Saturday, May 7, 2011

Book Review: "The Year We Left Home" by Jean Thompson

I'm always fascinated by novels that explore the dynamics of family, the good times and the frictions, the struggles that recur and the unspoken challenges that remain hidden, and how each member of a family deals with the same things. Jean Thompson's new novel, The Year We Left Home, is an interesting and well-written look at more than the 30 years in the life of the Erickson family, seen through the eyes of the matriarch, her four children, a distant cousin and one of her grandchildren. While the book doesn't necessarily explore earth-shattering issues and there are no shocking plot developments, I feel it aptly represents more than 95 percent of families—it's the everyday issues that challenge and test a family's strength.

The book opens in Grenada, Iowa in 1973. Anita, the oldest Erickson child, has just gotten married and can think of nothing more than a life raising a family in the town where she grew up. Meanwhile, her brother Ryan, just on the cusp of graduating from high school, watches the wedding reception from the sidelines and dreams of getting out of Grenada and making a life for himself far away from the clutches of his family. An encounter with his cousin, Chip, recently returned from Vietnam, lays the foundation for a sporadic relationship that has interesting ramifications throughout the book. Each chapter looks at a different character at a different point in time, as they deal with the different challenges life throws at them—good and bad. Some characters grow while others stay the same, much like life itself.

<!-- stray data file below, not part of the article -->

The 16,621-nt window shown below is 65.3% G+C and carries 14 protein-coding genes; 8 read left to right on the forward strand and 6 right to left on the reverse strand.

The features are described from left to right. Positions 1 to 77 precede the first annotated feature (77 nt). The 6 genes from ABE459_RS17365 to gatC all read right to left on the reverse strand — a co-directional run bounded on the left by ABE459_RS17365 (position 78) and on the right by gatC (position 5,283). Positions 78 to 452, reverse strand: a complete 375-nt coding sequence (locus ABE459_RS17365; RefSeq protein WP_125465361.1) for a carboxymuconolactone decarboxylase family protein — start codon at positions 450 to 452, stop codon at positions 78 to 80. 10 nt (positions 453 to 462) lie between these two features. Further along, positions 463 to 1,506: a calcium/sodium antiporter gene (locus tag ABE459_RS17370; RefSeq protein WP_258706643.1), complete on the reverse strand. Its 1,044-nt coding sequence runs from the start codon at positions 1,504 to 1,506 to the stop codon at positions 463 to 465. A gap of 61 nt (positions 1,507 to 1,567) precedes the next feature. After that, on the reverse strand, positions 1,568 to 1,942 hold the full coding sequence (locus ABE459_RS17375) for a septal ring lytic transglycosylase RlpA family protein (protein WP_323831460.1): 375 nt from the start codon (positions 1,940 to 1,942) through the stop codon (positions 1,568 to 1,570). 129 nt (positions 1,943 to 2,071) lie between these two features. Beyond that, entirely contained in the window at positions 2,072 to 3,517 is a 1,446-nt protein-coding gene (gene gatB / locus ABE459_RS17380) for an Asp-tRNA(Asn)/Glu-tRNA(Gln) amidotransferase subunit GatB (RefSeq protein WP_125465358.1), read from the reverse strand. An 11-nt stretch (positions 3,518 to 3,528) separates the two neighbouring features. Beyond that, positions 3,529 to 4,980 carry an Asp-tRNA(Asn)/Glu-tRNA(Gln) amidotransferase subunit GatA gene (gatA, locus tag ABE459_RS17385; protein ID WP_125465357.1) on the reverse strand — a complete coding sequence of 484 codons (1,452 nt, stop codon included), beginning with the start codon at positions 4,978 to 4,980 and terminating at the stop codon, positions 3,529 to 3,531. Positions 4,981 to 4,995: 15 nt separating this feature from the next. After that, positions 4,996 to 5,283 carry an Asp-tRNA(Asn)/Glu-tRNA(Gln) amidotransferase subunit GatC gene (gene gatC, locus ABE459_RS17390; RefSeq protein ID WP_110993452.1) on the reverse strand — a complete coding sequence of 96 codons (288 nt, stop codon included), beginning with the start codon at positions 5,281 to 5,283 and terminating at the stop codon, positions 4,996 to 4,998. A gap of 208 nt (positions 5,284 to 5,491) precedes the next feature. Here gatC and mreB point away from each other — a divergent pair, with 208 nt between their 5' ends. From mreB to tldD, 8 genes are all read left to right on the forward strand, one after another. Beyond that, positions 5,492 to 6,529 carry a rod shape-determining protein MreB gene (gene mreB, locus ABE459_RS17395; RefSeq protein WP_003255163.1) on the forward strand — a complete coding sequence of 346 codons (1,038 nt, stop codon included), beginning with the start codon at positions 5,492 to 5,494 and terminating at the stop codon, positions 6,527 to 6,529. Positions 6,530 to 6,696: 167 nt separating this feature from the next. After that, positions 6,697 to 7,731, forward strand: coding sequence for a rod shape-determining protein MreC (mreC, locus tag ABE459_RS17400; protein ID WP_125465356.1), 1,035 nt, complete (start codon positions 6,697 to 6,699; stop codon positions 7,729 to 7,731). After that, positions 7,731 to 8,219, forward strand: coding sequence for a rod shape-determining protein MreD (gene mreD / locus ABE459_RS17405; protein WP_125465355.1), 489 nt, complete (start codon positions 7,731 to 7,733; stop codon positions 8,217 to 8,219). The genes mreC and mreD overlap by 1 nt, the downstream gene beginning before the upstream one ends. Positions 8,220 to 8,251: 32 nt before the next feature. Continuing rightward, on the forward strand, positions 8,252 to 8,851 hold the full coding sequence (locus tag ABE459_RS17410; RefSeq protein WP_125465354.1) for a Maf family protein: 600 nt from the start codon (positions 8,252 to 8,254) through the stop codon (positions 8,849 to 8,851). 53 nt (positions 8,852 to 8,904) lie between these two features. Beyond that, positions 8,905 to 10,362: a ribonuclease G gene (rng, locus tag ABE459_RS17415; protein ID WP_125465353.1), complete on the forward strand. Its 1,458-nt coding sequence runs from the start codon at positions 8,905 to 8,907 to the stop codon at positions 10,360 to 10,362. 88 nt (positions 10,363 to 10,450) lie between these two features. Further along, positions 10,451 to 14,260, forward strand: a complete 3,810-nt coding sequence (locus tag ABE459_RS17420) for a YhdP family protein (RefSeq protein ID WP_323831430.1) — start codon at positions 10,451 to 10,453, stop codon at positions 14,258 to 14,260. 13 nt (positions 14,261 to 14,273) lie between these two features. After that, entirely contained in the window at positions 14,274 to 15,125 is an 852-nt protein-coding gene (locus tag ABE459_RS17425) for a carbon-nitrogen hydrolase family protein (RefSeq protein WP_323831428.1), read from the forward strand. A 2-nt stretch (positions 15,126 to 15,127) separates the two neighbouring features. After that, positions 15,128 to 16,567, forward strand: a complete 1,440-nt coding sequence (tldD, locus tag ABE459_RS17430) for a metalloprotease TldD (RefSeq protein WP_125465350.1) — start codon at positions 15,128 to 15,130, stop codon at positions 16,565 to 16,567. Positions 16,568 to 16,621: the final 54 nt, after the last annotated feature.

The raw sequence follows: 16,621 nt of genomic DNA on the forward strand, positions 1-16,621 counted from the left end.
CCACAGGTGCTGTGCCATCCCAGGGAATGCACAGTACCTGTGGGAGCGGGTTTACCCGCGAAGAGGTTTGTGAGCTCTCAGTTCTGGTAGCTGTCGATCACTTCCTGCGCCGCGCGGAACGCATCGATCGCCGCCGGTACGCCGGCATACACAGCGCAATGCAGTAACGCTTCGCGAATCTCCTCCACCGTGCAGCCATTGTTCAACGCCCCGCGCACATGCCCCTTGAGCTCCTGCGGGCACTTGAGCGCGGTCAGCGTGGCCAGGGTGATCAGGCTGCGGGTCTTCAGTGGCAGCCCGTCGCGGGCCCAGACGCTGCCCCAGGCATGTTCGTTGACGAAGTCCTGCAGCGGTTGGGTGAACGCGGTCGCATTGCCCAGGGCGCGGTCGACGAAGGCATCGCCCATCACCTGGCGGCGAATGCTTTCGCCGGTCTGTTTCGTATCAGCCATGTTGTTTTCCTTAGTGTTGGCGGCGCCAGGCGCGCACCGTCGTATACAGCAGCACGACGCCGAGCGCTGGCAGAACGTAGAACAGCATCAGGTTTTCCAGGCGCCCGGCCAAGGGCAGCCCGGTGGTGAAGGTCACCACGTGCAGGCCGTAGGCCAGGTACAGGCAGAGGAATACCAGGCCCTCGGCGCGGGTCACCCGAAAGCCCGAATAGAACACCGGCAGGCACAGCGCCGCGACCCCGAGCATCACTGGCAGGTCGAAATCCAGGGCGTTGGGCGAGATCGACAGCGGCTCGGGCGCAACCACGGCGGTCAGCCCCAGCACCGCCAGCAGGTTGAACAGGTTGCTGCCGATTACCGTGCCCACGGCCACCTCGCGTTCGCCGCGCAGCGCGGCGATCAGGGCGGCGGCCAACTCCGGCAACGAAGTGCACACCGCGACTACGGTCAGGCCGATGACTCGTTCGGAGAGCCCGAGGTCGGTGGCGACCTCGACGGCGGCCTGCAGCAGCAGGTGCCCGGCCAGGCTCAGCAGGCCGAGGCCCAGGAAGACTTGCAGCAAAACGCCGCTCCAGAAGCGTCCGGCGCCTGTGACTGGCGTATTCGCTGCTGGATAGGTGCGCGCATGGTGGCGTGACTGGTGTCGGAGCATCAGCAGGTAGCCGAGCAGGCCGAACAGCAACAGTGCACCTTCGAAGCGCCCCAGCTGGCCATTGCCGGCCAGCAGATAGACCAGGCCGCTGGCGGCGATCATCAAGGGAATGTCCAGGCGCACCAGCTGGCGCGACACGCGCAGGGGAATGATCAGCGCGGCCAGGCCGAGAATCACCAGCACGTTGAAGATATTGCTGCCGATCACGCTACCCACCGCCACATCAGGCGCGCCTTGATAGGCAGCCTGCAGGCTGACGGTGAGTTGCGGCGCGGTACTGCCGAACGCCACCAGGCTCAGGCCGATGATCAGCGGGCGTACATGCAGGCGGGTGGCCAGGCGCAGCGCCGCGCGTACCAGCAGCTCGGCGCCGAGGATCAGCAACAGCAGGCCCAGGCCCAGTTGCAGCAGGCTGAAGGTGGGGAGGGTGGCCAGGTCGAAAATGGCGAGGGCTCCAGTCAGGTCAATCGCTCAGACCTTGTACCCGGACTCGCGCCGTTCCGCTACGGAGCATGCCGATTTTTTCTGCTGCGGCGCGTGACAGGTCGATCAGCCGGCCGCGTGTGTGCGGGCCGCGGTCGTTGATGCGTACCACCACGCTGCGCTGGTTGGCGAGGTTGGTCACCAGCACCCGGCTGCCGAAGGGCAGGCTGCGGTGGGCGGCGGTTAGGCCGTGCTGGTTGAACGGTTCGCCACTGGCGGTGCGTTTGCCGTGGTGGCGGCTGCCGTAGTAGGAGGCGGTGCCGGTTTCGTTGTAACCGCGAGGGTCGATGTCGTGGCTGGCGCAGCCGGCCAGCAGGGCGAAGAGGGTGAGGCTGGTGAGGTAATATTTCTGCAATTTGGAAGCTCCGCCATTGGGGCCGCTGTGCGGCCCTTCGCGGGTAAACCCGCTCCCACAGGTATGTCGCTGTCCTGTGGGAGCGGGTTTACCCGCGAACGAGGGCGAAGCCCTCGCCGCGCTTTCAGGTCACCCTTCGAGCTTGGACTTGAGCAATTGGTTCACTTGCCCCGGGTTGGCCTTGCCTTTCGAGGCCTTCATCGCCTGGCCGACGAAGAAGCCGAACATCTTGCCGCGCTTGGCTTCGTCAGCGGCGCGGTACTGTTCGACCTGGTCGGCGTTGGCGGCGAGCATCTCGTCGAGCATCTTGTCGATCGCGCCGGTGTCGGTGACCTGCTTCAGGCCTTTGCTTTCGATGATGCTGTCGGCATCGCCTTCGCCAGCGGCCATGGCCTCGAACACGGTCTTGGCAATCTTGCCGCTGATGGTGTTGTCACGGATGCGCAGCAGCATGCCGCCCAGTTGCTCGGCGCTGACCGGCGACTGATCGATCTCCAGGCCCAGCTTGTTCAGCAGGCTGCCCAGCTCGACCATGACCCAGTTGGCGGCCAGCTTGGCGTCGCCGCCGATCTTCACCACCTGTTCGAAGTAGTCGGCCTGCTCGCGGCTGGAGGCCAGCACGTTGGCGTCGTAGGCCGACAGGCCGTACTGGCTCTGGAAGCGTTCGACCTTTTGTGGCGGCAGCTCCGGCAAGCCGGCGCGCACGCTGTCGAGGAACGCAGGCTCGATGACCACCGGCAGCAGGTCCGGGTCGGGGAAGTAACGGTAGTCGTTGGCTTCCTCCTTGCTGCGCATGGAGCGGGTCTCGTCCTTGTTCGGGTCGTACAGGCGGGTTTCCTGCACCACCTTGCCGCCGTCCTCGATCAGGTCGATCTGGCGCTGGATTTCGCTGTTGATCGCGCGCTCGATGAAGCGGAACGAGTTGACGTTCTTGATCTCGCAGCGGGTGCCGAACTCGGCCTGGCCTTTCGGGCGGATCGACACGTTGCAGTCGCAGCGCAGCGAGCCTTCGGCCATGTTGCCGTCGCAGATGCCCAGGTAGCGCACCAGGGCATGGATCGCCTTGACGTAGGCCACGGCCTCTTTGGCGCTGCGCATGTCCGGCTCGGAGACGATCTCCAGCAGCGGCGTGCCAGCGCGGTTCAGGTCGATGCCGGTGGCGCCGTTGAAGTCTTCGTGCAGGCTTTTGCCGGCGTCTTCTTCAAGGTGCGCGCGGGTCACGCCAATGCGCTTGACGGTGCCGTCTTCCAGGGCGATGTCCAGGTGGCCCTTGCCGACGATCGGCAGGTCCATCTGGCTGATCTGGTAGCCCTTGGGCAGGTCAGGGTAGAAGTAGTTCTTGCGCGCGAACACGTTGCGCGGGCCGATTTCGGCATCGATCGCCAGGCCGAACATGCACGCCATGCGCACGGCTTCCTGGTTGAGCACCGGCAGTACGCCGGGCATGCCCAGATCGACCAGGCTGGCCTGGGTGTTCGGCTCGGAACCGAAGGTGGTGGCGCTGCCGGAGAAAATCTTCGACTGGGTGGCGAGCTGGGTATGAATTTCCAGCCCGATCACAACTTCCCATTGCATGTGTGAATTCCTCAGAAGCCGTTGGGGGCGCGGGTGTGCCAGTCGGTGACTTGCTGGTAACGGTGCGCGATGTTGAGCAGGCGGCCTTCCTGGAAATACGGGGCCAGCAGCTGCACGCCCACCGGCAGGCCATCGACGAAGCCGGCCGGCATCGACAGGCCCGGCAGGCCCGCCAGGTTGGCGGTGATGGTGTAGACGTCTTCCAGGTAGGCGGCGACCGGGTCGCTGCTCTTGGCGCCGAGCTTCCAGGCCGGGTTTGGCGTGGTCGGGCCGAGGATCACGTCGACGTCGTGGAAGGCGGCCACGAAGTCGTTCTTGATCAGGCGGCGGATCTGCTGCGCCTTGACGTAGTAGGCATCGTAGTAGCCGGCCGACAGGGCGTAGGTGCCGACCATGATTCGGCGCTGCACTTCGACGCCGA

I enjoyed this book and definitely felt compelled to keep reading because I wanted to see how the story would unfold for all of the characters. As I mentioned earlier, nothing truly earth-shattering or surprising happens in the book, although there are some moments when I wondered how a situation would resolve itself. Some of the characters are more interesting than others, which makes some of the chapters less enjoyable, but on the whole, I felt as if I really got to know this family, and liked being part of their lives. A good read; perhaps not one that will knock your socks off, but Thompson is a terrific writer.

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